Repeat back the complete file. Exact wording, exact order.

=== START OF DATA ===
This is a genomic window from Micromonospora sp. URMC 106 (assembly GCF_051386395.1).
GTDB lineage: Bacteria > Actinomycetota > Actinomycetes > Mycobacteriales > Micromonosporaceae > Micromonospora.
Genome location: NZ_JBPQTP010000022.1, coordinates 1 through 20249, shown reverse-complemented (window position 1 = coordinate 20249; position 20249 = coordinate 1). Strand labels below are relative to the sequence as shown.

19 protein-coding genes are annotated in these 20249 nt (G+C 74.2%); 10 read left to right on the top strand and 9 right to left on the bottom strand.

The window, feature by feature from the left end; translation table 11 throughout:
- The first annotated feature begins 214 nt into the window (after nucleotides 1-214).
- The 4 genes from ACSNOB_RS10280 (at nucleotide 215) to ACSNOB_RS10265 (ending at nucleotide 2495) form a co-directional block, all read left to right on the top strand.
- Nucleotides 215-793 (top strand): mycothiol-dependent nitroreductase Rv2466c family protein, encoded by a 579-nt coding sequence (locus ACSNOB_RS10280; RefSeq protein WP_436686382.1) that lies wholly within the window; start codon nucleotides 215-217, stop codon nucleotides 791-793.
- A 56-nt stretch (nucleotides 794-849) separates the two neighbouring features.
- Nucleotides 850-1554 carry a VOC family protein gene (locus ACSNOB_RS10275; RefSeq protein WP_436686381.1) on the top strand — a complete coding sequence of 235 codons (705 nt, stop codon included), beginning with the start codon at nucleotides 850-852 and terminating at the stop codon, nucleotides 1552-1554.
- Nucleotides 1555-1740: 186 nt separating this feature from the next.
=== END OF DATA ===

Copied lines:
This is a genomic window from Micromonospora sp. URMC 106 (assembly GCF_051386395.1).
GTDB lineage: Bacteria > Actinomycetota > Actinomycetes > Mycobacteriales > Micromonosporaceae > Micromonospora.
Genome location: NZ_JBPQTP010000022.1, coordinates 1 through 20249, shown reverse-complemented (window position 1 = coordinate 20249; position 20249 = coordinate 1). Strand labels below are relative to the sequence as shown.

19 protein-coding genes are annotated in these 20249 nt (G+C 74.2%); 10 read left to right on the top strand and 9 right to left on the bottom strand.

The window, feature by feature from the left end; translation table 11 throughout:
- The first annotated feature begins 214 nt into the window (after nucleotides 1-214).
- The 4 genes from ACSNOB_RS10280 (at nucleotide 215) to ACSNOB_RS10265 (ending at nucleotide 2495) form a co-directional block, all read left to right on the top strand.
- Nucleotides 215-793 (top strand): mycothiol-dependent nitroreductase Rv2466c family protein, encoded by a 579-nt coding sequence (locus ACSNOB_RS10280; RefSeq protein WP_436686382.1) that lies wholly within the window; start codon nucleotides 215-217, stop codon nucleotides 791-793.
- A 56-nt stretch (nucleotides 794-849) separates the two neighbouring features.
- Nucleotides 850-1554 carry a VOC family protein gene (locus ACSNOB_RS10275; RefSeq protein WP_436686381.1) on the top strand — a complete coding sequence of 235 codons (705 nt, stop codon included), beginning with the start codon at nucleotides 850-852 and terminating at the stop codon, nucleotides 1552-1554.
- Nucleotides 1555-1740: 186 nt separating this feature from the next.